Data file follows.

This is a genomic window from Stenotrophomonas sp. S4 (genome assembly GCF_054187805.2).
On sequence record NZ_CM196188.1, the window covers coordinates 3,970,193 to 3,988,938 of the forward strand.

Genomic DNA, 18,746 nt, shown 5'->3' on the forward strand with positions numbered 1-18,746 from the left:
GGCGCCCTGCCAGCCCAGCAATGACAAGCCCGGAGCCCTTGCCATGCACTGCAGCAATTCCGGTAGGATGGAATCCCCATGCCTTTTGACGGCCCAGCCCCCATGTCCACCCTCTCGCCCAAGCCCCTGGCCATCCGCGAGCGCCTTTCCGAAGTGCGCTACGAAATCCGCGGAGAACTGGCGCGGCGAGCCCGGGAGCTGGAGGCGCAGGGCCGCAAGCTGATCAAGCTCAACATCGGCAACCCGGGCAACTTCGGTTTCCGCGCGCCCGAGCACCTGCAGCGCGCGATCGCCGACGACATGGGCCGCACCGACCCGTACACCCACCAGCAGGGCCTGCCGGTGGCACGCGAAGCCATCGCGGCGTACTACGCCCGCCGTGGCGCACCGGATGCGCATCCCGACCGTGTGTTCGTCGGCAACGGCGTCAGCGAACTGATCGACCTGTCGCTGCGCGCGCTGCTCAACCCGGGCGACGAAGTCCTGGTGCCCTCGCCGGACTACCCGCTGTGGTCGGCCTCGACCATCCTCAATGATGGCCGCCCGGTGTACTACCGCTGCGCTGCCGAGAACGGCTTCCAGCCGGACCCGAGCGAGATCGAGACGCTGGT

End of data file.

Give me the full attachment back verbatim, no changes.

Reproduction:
This is a genomic window from Stenotrophomonas sp. S4 (genome assembly GCF_054187805.2).
On sequence record NZ_CM196188.1, the window covers coordinates 3,970,193 to 3,988,938 of the forward strand.

Genomic DNA, 18,746 nt, shown 5'->3' on the forward strand with positions numbered 1-18,746 from the left:
GGCGCCCTGCCAGCCCAGCAATGACAAGCCCGGAGCCCTTGCCATGCACTGCAGCAATTCCGGTAGGATGGAATCCCCATGCCTTTTGACGGCCCAGCCCCCATGTCCACCCTCTCGCCCAAGCCCCTGGCCATCCGCGAGCGCCTTTCCGAAGTGCGCTACGAAATCCGCGGAGAACTGGCGCGGCGAGCCCGGGAGCTGGAGGCGCAGGGCCGCAAGCTGATCAAGCTCAACATCGGCAACCCGGGCAACTTCGGTTTCCGCGCGCCCGAGCACCTGCAGCGCGCGATCGCCGACGACATGGGCCGCACCGACCCGTACACCCACCAGCAGGGCCTGCCGGTGGCACGCGAAGCCATCGCGGCGTACTACGCCCGCCGTGGCGCACCGGATGCGCATCCCGACCGTGTGTTCGTCGGCAACGGCGTCAGCGAACTGATCGACCTGTCGCTGCGCGCGCTGCTCAACCCGGGCGACGAAGTCCTGGTGCCCTCGCCGGACTACCCGCTGTGGTCGGCCTCGACCATCCTCAATGATGGCCGCCCGGTGTACTACCGCTGCGCTGCCGAGAACGGCTTCCAGCCGGACCCGAGCGAGATCGAGACGCTGGT